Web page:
In accordance with the invention, the nozzles spray tip defines a pre-orifice upstream of the discharge orifice which is sized substantially smaller than the nozzle tip chamber such that the chamber and the deflector surface recess form an expansion chamber that facilitates breakdown and direction of the liquid particles with significantly reduced wear, while not substantially affecting the bell-shaped character of the liquid distribution of the discharging spray. To this end, in the illustrated embodiment, the spray tip 20 includes a pre-orifice member 40 that is press fit or otherwise secured in the upstream end of the spray tip 20. The pre-orifice member 40 is formed with an inwardly tapered entrance passageway or throat 41 for receiving supply liquid from the flow passageway 15 of the stem 12 and which communicates with a cylindrical pre-orifice 42 having a diameter preferably on the order of about 1/2 the diameter of the spray tip chamber 30 for throttling and accelerating liquid into the expansion chamber defined by the spray tip chamber 30 and deflector surface recess 38. The pre-orifice member 40 in this case has an outwardly extending, annular flange 44 at its upstream end received in a counterbore formed in the spray tip 20 for locating the upstream face of the pre-orifice member 40 flush with the upstream face of the nozzle tip 20. The discharge orifice 31 preferably has an area greater than the area of the pre-orifice 42 for insuring the free passage the liquid entering the chamber 30.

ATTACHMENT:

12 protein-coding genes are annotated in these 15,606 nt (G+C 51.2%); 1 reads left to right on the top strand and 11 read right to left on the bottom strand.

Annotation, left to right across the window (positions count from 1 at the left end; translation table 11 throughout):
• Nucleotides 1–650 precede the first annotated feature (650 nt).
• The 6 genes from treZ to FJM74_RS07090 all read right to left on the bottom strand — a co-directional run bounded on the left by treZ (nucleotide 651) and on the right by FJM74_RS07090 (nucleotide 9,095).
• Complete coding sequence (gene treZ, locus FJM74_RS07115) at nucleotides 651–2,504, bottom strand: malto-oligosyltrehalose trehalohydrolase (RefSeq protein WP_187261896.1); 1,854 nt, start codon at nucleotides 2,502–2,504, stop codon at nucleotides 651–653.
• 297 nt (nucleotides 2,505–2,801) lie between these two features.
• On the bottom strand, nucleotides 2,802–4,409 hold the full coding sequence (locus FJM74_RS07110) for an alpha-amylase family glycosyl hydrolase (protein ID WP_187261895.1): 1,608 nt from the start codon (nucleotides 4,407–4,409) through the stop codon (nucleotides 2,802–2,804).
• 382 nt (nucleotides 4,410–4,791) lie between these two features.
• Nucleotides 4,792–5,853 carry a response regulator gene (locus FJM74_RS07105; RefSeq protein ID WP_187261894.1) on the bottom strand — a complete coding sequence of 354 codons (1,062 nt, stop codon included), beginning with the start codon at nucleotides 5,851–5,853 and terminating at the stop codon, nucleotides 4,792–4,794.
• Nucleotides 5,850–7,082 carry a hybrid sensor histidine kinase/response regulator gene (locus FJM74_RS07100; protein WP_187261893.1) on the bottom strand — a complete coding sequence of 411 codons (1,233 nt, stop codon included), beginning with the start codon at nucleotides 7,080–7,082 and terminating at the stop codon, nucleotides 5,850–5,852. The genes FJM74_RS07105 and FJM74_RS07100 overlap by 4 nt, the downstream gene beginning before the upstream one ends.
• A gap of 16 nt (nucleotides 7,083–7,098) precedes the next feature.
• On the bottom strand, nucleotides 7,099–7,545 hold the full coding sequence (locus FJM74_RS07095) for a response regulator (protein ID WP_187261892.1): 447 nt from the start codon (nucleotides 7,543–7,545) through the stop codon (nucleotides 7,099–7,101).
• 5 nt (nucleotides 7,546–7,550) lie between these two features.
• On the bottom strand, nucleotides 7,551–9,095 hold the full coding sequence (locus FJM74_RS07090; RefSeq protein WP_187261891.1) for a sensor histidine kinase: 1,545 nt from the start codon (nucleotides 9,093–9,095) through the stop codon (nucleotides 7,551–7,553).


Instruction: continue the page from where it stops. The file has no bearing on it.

In operation, supply liquid from the boom 10 is directed to the spray tip 20 via the stem passageway 15. Liquid entering the spray tip 20 is accelerated as it passes through the pre-orifice 42 into the expansion chamber defined by the chamber 30 and deflector surface recess 38, where the liquid is broken down and mixed with significant turbulence. Liquid particles generated within the chamber 30 are directed through the discharge orifice 31 and along the deflector surface 32 where they are broken down further for ultimate direction in a fan-shaped spray pattern having a relatively wide angle φ of between about 120-130 degrees, as illustrated in FIG. 1. As further depicted in FIG. 1, the discharging spray generates a shallow or flat bell-shaped liquid distribution curve 45, with lesser quantities of liquid being generated at opposite sides of the spray pattern, thereby enabling the discharging sprays of adjacent nozzles to be directed for slight overlap with the resulting liquid distribution across the area sprayed being substantially uniform for optimum application of agricultural chemicals and the like. The pre-orifice member 40 has been found to significantly minimize wear to the discharge orifice 31 and deflector surface 32 of the spray tip 30, and the downwardly directed discharge orifice 31 of the spray tip enables the nozzle assembly to be used for agricultural applications in both for hydraulic and air-assisted spraying modes.